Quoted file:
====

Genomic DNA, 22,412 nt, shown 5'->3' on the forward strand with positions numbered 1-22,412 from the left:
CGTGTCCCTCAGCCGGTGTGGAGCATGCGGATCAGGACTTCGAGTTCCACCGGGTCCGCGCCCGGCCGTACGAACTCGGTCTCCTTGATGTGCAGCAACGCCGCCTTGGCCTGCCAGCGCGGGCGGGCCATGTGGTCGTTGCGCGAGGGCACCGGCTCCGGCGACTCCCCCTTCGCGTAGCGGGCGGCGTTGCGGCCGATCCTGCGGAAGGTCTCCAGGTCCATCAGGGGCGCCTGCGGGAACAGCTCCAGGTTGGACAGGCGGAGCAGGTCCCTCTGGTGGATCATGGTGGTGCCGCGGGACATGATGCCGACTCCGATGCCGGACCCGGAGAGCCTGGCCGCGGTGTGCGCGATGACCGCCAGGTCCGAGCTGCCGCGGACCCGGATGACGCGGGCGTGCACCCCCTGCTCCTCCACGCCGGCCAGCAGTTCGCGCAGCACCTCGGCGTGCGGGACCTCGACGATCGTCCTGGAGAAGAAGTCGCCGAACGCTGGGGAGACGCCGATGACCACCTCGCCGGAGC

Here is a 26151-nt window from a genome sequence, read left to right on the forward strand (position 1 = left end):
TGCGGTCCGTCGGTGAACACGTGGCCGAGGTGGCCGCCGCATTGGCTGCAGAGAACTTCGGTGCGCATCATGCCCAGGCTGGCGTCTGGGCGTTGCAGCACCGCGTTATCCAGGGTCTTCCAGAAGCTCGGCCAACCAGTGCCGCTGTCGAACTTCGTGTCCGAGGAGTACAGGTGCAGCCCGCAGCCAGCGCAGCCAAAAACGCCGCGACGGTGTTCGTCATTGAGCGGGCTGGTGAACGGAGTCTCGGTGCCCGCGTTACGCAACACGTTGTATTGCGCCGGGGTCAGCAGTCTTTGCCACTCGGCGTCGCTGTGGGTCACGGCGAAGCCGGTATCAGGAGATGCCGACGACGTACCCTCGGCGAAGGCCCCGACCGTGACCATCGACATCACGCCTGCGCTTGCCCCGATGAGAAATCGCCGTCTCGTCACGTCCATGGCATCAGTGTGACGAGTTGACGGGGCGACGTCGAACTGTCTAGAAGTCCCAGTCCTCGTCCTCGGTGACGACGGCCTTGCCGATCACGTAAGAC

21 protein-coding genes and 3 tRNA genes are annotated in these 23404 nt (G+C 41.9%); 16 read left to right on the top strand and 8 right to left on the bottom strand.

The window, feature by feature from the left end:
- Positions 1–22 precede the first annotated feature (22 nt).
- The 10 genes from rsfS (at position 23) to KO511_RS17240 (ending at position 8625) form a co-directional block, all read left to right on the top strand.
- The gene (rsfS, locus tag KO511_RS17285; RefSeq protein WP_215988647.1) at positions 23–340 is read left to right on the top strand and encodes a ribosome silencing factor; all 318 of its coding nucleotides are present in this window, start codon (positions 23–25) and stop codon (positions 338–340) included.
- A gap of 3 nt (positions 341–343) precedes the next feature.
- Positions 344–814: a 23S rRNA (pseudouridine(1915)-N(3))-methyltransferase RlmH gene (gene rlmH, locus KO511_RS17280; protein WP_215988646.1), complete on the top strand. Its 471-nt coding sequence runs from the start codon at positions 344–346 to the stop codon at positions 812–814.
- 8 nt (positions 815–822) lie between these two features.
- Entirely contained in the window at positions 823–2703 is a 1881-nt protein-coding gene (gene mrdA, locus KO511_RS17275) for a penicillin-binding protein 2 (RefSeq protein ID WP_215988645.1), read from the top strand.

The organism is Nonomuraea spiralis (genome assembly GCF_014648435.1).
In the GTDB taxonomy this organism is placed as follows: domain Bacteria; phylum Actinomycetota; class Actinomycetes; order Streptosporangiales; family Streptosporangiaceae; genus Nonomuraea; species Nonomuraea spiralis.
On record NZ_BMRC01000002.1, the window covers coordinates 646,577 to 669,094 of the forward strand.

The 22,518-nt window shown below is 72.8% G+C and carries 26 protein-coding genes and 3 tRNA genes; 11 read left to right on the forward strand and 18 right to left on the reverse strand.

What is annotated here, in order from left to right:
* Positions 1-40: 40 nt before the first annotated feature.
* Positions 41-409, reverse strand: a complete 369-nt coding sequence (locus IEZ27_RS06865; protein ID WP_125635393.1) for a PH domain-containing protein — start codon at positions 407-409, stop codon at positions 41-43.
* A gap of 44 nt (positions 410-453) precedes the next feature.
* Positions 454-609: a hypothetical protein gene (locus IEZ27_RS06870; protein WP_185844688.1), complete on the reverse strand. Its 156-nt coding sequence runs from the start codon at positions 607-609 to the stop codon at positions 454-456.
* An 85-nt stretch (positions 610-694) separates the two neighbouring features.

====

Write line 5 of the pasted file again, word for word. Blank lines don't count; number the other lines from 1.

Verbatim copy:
21 protein-coding genes and 3 tRNA genes are annotated in these 23404 nt (G+C 41.9%); 16 read left to right on the top strand and 8 right to left on the bottom strand.